I tend to dose 15 ppm 2x a week of KNO3. Rarely 3x.
This seems good enough for most every plant species I've ever encountered, which is perhaps 400 species or so at this point.
If you look at a basic uptake and nutrient concentration graph:
EI targets the D range. A rich sediment like ADA AS, at least for the 1st few months, MTS etc, will do this as well.
By good observation, you can target the C range and slowly reduce and watch the plant's response.
Older methods used PO4 limitation to produce A and B ranges, which caused greatly reduced growth and also, less CO2 demand because plants were far more limited by PO4 or some other nutrient than CO2. Thus when they added the PO4 or the limiting nutrient, they then would have CO2 limitation, which tends to lead to algae, thus a myth is born.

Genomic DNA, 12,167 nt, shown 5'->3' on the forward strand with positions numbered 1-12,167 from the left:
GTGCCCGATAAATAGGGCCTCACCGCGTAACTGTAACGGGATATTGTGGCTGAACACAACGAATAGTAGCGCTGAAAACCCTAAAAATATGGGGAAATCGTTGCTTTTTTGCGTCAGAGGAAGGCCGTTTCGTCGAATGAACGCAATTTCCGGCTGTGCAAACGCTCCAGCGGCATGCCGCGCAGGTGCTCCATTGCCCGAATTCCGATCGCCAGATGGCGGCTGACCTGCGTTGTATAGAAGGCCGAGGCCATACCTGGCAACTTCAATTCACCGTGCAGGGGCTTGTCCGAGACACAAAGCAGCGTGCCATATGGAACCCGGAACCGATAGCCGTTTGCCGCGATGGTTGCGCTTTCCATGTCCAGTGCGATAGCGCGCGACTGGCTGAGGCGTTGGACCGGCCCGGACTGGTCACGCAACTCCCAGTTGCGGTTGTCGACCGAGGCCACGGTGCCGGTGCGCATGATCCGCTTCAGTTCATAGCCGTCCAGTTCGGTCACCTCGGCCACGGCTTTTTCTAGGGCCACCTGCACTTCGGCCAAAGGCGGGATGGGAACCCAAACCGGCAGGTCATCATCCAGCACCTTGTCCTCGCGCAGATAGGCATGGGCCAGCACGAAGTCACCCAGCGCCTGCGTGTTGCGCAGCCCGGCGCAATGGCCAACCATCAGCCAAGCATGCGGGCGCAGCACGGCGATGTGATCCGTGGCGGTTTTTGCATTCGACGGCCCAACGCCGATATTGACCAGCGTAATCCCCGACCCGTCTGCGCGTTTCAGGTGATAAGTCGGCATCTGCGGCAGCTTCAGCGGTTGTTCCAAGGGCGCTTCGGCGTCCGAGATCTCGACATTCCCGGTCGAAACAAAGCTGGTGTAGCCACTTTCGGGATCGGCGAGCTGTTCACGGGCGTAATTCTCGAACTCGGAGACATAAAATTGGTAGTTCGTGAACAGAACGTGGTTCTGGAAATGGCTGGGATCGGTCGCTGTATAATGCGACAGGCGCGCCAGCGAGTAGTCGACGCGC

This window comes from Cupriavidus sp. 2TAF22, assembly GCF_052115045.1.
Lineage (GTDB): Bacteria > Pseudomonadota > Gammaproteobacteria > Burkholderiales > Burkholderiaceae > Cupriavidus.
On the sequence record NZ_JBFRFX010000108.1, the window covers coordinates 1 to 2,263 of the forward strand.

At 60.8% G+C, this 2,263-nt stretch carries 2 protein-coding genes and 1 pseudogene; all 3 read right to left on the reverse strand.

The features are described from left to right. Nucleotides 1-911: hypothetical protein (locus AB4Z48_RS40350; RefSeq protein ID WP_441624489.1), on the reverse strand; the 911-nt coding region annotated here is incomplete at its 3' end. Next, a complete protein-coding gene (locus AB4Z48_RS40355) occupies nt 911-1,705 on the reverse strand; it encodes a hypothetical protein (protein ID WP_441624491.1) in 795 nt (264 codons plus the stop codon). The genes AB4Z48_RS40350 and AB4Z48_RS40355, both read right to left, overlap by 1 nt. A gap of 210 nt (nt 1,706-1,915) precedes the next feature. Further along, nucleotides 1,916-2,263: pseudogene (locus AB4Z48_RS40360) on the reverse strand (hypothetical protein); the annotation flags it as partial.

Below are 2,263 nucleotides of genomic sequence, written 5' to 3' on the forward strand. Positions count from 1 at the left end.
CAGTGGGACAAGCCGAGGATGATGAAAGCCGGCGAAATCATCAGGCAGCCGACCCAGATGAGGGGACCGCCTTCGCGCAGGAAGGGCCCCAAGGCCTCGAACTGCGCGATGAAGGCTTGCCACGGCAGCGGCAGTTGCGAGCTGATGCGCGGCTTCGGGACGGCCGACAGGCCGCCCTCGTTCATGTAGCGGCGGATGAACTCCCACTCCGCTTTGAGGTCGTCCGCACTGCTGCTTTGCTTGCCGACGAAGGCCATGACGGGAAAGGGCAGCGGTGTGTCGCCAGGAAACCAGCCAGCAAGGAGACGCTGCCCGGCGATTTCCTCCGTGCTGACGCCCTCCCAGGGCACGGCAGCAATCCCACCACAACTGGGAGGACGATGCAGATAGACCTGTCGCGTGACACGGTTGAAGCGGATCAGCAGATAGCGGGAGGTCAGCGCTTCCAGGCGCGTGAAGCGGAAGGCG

Hair algae seems more due to CO2 than anything else or plants growing and blocking the current. GHA tends to be near the current areas on the plants that block the current or are in the path of the current. This is also true in streams and rivers.
Also, do not assume the CO2 is 39 ppm, it might not be since the KH might be less than you think it really is. While we like to think it's all bicarb, sometimes it is not depending on the tap water.
Algae and plant health are better test kits, if not the best test kits. I'd focu there, provide ample nutrient, then mess with the CO2 mostly, and then good horti/aquaculture from there.